Definitions

voice-vote

Voice vote

A voice vote in a legislative body refers to a vote taken on a topic where the participants merely respond verbally to a question with a spoken "yea" (yes), "nay" (no), or "present" (abstain) vote. Typically the chairperson or speaker of the assembly will ask a question to the effect of "All in favor?" followed by "All opposed?" and so on. The decision is then decided based on the chairperson or speaker's discretion, although it can be challenged. In such a case, if a certain proportion of the assembly agrees, a recorded vote or division vote takes place.

As a result—when utilizing the voice vote procedure—no names or numbers on who voted for what are recorded due to its impracticality, and the record will often stand as something to the effect of "unanimously approved by Voice Vote." This tactic is used when the matter in question is either uncontroversial or paradoxically when the matter at hand is quite controversial and participants wish to enjoy "political cover."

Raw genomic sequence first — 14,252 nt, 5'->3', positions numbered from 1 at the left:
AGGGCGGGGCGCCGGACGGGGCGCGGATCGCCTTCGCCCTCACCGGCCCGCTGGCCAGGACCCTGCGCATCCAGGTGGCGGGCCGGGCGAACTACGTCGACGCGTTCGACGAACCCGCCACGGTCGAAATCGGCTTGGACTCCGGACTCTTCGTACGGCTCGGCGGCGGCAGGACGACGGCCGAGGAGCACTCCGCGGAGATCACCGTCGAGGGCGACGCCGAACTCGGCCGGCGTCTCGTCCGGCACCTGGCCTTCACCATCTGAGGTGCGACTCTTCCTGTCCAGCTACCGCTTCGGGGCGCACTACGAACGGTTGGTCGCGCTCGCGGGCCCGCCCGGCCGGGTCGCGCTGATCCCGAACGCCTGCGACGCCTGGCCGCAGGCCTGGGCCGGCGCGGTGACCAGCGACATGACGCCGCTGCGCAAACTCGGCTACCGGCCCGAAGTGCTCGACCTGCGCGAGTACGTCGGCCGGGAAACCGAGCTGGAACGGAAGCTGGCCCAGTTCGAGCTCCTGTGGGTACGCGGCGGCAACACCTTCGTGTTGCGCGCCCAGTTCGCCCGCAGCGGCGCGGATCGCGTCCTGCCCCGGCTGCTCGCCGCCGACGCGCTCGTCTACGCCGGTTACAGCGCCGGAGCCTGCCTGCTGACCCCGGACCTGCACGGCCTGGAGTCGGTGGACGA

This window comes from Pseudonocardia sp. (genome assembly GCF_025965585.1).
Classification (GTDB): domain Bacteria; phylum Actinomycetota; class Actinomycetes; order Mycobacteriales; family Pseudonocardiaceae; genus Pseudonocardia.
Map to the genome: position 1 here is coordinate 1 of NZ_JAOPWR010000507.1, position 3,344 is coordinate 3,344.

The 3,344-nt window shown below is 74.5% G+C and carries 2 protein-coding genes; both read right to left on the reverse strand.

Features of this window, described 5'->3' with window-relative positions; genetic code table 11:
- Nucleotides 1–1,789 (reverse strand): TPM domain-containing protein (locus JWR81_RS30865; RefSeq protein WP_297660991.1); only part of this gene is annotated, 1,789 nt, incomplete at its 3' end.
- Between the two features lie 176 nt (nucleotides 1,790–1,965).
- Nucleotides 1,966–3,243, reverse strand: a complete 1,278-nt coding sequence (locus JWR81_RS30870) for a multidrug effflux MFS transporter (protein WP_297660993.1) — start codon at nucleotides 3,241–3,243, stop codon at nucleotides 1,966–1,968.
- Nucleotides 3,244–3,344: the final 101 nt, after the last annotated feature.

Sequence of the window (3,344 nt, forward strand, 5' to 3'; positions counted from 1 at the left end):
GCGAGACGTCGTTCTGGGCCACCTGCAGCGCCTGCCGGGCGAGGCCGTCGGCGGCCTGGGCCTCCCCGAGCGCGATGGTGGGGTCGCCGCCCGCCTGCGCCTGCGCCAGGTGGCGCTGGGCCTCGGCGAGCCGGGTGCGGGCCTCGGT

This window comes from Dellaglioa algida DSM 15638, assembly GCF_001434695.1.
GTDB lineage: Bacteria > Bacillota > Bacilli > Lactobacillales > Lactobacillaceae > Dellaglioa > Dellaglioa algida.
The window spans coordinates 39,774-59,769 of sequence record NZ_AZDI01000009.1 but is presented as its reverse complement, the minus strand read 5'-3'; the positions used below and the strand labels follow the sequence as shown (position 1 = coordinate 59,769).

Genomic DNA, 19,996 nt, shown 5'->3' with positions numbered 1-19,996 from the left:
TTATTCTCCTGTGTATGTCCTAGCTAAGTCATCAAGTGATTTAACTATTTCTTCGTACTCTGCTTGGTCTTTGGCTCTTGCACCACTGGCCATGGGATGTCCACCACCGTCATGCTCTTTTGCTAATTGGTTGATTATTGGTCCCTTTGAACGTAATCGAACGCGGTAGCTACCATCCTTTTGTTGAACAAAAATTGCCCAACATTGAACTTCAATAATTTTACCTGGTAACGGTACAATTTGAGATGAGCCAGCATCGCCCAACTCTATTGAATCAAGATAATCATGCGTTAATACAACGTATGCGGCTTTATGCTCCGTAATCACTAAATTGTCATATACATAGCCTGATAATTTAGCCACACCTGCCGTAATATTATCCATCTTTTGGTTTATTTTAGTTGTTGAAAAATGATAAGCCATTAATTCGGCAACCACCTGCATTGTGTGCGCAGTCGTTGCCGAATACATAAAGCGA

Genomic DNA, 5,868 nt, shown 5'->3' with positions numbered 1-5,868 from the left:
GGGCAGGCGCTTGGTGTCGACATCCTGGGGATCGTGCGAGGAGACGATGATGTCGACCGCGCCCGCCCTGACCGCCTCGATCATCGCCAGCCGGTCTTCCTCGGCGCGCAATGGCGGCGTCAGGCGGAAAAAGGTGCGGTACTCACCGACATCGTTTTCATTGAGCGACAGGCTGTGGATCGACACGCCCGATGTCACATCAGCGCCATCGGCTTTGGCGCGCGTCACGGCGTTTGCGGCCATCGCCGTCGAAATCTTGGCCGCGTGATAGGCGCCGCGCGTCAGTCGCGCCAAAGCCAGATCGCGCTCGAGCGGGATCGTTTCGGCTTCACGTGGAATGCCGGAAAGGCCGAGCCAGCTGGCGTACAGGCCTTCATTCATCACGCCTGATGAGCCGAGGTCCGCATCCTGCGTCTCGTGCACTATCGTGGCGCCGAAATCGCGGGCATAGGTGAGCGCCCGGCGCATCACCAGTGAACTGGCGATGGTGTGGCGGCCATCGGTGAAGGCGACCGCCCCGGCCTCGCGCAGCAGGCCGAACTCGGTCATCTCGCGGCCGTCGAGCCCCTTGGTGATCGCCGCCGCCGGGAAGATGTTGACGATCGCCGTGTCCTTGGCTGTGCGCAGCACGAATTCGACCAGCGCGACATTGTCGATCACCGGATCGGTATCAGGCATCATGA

One such example is the Hughes Amendment. The restrictions on full-auto firearms are a result of the Hughes Amendment (99th Congress, H.AMDT.777). The amendment prohibited the general public from possessing fully-auto firearms manufactured after May 19, 1986. Rep. William Hughes (D-N.J.) proposed the amendment late in debate and at night when most of the members of the House were gone. Rep. Charles Rangel (D-N.Y.), a long proponent of gun control, was presiding over the House at that time and a voice vote was taken. Despite the fact that the bill appeared to fail, Rep. Rangel declared the amendment approved and it was incorporated into House Bill 4332. Once passing the House, H.R.4332 was incorporated in its entirety into S.49. The Senate passed the final S.49 on April 10, 1986 by voice vote and it was signed by the President on May 19, 1986.

Alternative formulations for the vote, depending on the custom of the body, include "aye" for the affirmative and "no" for the negative.

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